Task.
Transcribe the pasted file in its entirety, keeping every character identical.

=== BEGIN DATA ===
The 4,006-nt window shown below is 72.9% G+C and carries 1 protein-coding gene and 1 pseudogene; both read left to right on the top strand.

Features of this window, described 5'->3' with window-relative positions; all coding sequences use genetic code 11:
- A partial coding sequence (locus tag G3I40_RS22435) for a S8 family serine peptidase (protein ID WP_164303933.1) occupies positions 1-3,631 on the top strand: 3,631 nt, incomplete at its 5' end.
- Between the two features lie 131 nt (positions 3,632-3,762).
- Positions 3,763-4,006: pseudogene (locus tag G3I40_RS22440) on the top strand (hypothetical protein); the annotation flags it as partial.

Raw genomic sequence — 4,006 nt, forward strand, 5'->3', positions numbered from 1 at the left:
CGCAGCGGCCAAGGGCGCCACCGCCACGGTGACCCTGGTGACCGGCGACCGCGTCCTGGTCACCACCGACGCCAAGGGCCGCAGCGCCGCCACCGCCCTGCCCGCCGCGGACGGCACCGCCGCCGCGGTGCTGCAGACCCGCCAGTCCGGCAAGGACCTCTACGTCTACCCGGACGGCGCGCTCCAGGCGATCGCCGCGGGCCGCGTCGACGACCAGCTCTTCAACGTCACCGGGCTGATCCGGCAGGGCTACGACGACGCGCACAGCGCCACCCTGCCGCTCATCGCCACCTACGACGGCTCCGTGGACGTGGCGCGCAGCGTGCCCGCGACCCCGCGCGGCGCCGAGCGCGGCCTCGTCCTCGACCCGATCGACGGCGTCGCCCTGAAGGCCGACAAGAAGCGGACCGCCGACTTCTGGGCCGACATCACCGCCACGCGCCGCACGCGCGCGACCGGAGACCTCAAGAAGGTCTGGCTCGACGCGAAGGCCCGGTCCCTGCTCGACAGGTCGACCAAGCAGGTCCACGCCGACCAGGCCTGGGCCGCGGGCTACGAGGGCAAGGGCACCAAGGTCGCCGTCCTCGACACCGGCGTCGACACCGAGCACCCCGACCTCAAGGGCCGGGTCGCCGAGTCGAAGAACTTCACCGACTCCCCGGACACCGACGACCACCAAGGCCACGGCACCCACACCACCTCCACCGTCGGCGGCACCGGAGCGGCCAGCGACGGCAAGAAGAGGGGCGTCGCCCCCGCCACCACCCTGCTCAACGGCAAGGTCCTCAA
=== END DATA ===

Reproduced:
The 4,006-nt window shown below is 72.9% G+C and carries 1 protein-coding gene and 1 pseudogene; both read left to right on the top strand.

Features of this window, described 5'->3' with window-relative positions; all coding sequences use genetic code 11:
- A partial coding sequence (locus tag G3I40_RS22435) for a S8 family serine peptidase (protein ID WP_164303933.1) occupies positions 1-3,631 on the top strand: 3,631 nt, incomplete at its 5' end.
- Between the two features lie 131 nt (positions 3,632-3,762).
- Positions 3,763-4,006: pseudogene (locus tag G3I40_RS22440) on the top strand (hypothetical protein); the annotation flags it as partial.

Raw genomic sequence — 4,006 nt, forward strand, 5'->3', positions numbered from 1 at the left:
CGCAGCGGCCAAGGGCGCCACCGCCACGGTGACCCTGGTGACCGGCGACCGCGTCCTGGTCACCACCGACGCCAAGGGCCGCAGCGCCGCCACCGCCCTGCCCGCCGCGGACGGCACCGCCGCCGCGGTGCTGCAGACCCGCCAGTCCGGCAAGGACCTCTACGTCTACCCGGACGGCGCGCTCCAGGCGATCGCCGCGGGCCGCGTCGACGACCAGCTCTTCAACGTCACCGGGCTGATCCGGCAGGGCTACGACGACGCGCACAGCGCCACCCTGCCGCTCATCGCCACCTACGACGGCTCCGTGGACGTGGCGCGCAGCGTGCCCGCGACCCCGCGCGGCGCCGAGCGCGGCCTCGTCCTCGACCCGATCGACGGCGTCGCCCTGAAGGCCGACAAGAAGCGGACCGCCGACTTCTGGGCCGACATCACCGCCACGCGCCGCACGCGCGCGACCGGAGACCTCAAGAAGGTCTGGCTCGACGCGAAGGCCCGGTCCCTGCTCGACAGGTCGACCAAGCAGGTCCACGCCGACCAGGCCTGGGCCGCGGGCTACGAGGGCAAGGGCACCAAGGTCGCCGTCCTCGACACCGGCGTCGACACCGAGCACCCCGACCTCAAGGGCCGGGTCGCCGAGTCGAAGAACTTCACCGACTCCCCGGACACCGACGACCACCAAGGCCACGGCACCCACACCACCTCCACCGTCGGCGGCACCGGAGCGGCCAGCGACGGCAAGAAGAGGGGCGTCGCCCCCGCCACCACCCTGCTCAACGGCAAGGTCCTCAA